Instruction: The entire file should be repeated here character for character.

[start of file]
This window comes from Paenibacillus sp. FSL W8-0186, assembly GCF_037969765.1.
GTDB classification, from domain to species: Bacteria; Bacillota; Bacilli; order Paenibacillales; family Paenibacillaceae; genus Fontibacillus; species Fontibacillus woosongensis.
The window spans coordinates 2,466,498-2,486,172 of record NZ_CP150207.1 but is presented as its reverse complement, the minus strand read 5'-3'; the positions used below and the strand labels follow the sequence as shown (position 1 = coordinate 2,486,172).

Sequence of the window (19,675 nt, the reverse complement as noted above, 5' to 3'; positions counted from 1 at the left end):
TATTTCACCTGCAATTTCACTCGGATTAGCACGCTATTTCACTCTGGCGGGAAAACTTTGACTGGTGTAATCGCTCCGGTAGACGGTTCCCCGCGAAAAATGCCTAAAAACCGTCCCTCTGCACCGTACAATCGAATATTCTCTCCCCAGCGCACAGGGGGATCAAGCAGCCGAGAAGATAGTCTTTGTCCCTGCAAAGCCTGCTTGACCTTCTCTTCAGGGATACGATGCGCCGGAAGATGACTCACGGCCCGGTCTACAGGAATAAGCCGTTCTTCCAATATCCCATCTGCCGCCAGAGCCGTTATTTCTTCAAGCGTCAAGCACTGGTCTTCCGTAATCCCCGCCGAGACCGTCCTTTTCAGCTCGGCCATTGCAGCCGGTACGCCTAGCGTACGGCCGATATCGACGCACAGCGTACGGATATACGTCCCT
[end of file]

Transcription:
This window comes from Paenibacillus sp. FSL W8-0186, assembly GCF_037969765.1.
GTDB classification, from domain to species: Bacteria; Bacillota; Bacilli; order Paenibacillales; family Paenibacillaceae; genus Fontibacillus; species Fontibacillus woosongensis.
The window spans coordinates 2,466,498-2,486,172 of record NZ_CP150207.1 but is presented as its reverse complement, the minus strand read 5'-3'; the positions used below and the strand labels follow the sequence as shown (position 1 = coordinate 2,486,172).

Sequence of the window (19,675 nt, the reverse complement as noted above, 5' to 3'; positions counted from 1 at the left end):
TATTTCACCTGCAATTTCACTCGGATTAGCACGCTATTTCACTCTGGCGGGAAAACTTTGACTGGTGTAATCGCTCCGGTAGACGGTTCCCCGCGAAAAATGCCTAAAAACCGTCCCTCTGCACCGTACAATCGAATATTCTCTCCCCAGCGCACAGGGGGATCAAGCAGCCGAGAAGATAGTCTTTGTCCCTGCAAAGCCTGCTTGACCTTCTCTTCAGGGATACGATGCGCCGGAAGATGACTCACGGCCCGGTCTACAGGAATAAGCCGTTCTTCCAATATCCCATCTGCCGCCAGAGCCGTTATTTCTTCAAGCGTCAAGCACTGGTCTTCCGTAATCCCCGCCGAGACCGTCCTTTTCAGCTCGGCCATTGCAGCCGGTACGCCTAGCGTACGGCCGATATCGACGCACAGCGTACGGATATACGTCCCT